Oh boy. “What did Joshua say?”
Cash’s eyes were mournful. “He said, ‘Hell yeah.’ And then the man punched him off his feet and the whole place went to hell.”
Hell yeah. Famous last words. Some guy sidles up to you in a bar and offers you godhood. And you say yes. Dumb. Over thirty years had passed since the Shift. By now every moron should know to watch their mouth and not accept bargains with random strangers, because when you said yes to magic, your word was binding, whether you meant it or not. A life wasted. All I could do now was to find the killer and punish him. Just once I would’ve liked to be there before this sort of shit happened so I could nip it in the bud.
“That’s when all the shapeshifters left,” Maggie said.
“That’s right.” Cash nodded. “They ran out of here like their tails were on fire.”
“These shapeshifters, do they come often?”
“Once a week for about a year now,” Cash said.
“They drink a lot?”
“One beer each,” Maggie said. “They don’t drink much, but they don’t cause any trouble either. They just sit by themselves in the corner and eat barrels of peanuts. We started charging them for it. They don’t seem to care. I think they all work together, because they come in at the same time.”
In times of trouble, shapeshifters snapped into an us versus them mentality. The world fractured into Pack and Not Pack. They would fight to the death for one of their own or to protect their territory. This was their hangout, their place. They should have waded into this fight, and in this case, the Pack Law would be on their side. Instead they took off. Odd. Maybe Curran had come up with some new order forbidding fights. No, that didn’t make sense either. They were shapeshifters, not nuns. If they didn’t blow their steam off once in a while, they’d self-destruct. Curran knew that better than anyone.
I filed this tidbit to puzzle over in the future. Right now the guy in the cloak was my primary concern.
Joshua was killed for a specific purpose. The guy had gone through a lot of trouble, starting a fight, busting walls, arranging Joshua to impersonate a human butterfly, and infecting him. It was unlikely he’d done it just for kicks, which meant he had some sort of a plan and he wouldn’t stop until he followed through with it. Nothing good could possibly come from a plan that involved turning a man into a syphilis incubator.
“We run a quiet tavern,” Maggie said. “Usually guys don’t want to fight here. They just want to get a drink, shoot some pool, and go home. If there is a fight brewing, they’ll talk shit for a while and wait for Toby and Vik to break them up. But this . . . I’ve never seen anything like this. That man threw one punch, and the whole crowd exploded. People were screaming and fighting, and growling like wild animals.”
I looked at Vik. “Did you fight?”
“And you?” I turned to Toby.
I glanced to Cash. He nodded. I could tell by their faces they weren’t proud of it. The bouncers were paid to keep a cool head, and Cash was the owner.
“Why did you fight?”
They stared at me.
“I was mad,” Vik offered. “Real mad.”
“Angry,” Toby said.
“Hell if I know.” Vik shrugged.
Interesting. “How long did the fight last?”
“Forever,” Toby said.
“About ten minutes,” Maggie answered.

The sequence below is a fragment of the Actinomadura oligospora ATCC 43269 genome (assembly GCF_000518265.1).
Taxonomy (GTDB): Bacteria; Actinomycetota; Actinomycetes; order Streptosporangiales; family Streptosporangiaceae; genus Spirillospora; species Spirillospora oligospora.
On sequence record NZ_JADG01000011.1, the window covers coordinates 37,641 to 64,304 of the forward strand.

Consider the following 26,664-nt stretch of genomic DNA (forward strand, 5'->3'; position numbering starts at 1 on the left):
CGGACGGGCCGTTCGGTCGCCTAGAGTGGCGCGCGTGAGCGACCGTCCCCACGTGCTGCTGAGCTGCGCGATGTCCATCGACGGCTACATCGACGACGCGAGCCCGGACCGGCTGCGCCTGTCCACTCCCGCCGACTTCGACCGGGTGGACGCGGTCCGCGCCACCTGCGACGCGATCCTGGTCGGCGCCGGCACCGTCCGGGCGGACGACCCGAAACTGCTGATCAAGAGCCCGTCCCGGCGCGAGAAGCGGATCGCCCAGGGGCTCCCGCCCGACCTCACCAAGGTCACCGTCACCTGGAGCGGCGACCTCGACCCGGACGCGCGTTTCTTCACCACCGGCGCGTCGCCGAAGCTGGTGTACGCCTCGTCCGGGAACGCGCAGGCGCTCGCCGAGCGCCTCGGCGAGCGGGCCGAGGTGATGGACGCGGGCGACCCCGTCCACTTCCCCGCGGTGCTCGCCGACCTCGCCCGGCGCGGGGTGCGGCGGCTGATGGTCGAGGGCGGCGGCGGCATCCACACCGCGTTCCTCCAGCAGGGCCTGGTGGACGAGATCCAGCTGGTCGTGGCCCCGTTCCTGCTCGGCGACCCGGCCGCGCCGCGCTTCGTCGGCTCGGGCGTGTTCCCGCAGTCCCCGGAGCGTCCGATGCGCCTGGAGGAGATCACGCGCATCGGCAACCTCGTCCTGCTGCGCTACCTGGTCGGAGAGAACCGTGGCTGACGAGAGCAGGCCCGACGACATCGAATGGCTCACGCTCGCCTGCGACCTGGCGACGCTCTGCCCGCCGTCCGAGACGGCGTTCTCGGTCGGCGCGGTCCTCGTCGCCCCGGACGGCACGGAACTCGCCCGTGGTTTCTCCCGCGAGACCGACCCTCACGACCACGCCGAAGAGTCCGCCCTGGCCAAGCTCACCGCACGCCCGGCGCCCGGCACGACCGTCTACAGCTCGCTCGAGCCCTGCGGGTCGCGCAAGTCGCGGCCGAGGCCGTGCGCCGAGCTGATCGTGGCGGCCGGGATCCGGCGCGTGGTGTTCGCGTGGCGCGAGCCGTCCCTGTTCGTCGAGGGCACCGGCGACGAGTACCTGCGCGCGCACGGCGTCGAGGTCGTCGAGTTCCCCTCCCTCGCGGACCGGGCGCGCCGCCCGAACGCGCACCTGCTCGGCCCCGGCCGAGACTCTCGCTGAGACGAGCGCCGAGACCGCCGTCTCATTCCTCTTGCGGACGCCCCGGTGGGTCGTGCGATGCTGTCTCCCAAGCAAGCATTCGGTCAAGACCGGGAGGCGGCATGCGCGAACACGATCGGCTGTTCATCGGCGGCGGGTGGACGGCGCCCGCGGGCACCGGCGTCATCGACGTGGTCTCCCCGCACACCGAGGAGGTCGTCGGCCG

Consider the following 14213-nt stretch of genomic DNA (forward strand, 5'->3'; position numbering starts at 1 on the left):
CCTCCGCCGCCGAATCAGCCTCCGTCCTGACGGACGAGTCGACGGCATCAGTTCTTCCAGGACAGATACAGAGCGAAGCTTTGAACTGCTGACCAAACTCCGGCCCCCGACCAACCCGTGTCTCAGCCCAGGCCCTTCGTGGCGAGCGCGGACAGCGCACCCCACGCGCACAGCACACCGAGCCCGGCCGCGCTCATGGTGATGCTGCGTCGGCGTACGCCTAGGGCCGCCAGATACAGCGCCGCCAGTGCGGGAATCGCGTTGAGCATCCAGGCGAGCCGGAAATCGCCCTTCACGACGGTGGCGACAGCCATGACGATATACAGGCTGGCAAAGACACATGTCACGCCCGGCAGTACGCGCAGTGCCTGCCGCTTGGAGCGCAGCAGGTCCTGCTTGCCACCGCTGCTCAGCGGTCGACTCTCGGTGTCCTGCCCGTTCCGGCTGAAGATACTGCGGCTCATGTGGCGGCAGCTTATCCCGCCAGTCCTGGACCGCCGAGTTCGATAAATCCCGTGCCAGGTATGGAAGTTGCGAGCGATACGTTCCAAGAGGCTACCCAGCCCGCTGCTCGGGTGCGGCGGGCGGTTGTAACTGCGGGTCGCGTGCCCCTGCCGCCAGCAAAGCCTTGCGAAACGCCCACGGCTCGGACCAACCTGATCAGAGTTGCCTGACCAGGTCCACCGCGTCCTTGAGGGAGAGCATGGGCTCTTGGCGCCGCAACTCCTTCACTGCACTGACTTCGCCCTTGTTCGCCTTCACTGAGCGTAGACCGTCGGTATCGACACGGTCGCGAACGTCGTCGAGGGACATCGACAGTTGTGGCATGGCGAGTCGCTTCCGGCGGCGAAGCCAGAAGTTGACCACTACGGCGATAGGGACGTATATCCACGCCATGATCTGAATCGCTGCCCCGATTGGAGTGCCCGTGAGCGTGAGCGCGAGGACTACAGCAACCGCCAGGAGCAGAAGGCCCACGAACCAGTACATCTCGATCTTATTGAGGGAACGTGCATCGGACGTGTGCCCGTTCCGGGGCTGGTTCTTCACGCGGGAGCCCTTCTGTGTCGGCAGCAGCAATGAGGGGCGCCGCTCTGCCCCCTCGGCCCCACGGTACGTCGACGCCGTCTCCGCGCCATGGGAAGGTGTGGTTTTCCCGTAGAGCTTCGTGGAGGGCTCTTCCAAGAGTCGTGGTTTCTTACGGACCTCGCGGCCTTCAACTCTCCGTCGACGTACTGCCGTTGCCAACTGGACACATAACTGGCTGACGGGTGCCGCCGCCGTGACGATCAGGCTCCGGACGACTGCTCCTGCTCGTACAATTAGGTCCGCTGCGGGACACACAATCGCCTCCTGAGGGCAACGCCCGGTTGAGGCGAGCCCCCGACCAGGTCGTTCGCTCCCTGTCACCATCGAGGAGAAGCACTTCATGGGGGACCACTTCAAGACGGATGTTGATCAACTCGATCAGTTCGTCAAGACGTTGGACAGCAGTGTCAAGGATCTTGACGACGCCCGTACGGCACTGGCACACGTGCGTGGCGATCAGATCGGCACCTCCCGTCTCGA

That’s a long time for a fight. Most bar fights were over in a couple of minutes. “Did it get worse with time?”
“Did anybody see Joshua die?”
“It was all a blur,” Toby said. “I remember hitting somebody’s head against the wall and . . . I don’t even know why I did it. It’s like I couldn’t stop.”
“I saw it.” Maggie hugged herself. “The fight broke out. Joshua was in the middle of it. He was a big man and he knew what he was doing. I was screaming for them to stop fighting. I was afraid they’d bust up the place. Nobody listened to me. Joshua was mowing people down with his fists and then that man grabbed him and they hit the wall. The man dragged Joshua to the pole, grabbed a crowbar, and stabbed. Joshua was wriggling on the crowbar like a fish. That bastard put his hand on Joshua’s face. A red light flashed and then he walked away. I saw Joshua’s eyes. He was gone.”
This just got better and better.
Maggie hugged herself. Cash put his hand on her shoulder. Neither said anything but I watched the haunted expression ease from Maggie’s face, as if she drew strength from him.
One day I’d find someone to lean on as well. It just wouldn’t be Curran. And I really had to stop thinking about him, because it hurt.
“Did you see any part of the man during the fight? Anything at all?”
Maggie shook her head. “Just the cloak.”
Biohazard’s techs would’ve taken statements before they let the brawlers go. I’d bet a chocolate bar nobody had gotten a look at the John Doe in the cloak.
A ten-minute fight, twenty eyewitnesses, and no description. That had to be some kind of record.
“Okay.” I sighed. “What about the critter in the cellar? What do we know about it?”
“Big,” Vik said. “Hairy. Big teeth.” He held his hands apart, demonstrating teeth with his fingers. “He was like the spawn of hell.”
“How did this spawn get into the cellar?”
The smaller bouncer shrugged. “I was trying to make my way to the bar, where the shotgun was, and then some asswipe hits me with a pool cue and I take a tumble down this stair and hit my head a bit. Once the room stops spinning, I try to get up and I see this huge thing coming down. Wicked fangs, eyes glowing. I’m thinking I was done for. It jumps right over me and into the cellar. I slam the door shut and that’s that.”
“Did anybody see this beast come in with the man who killed Joshua?”
Nobody said anything. I took it as a no.
“Did it try to get out?”
Both bouncers shook their head.
I rose to my feet and pulled Slayer from my back sheath. The opaque saber caught the blue light of feylanterns. A light mother-of-pearl shimmer ran along the blade. Everybody took a step back.
“Lock the door behind me,” I told them.
“What if you don’t come out?” Maggie asked.
“I’ll come out.” I unlatched the heavy wooden door, opened it, and ducked inside.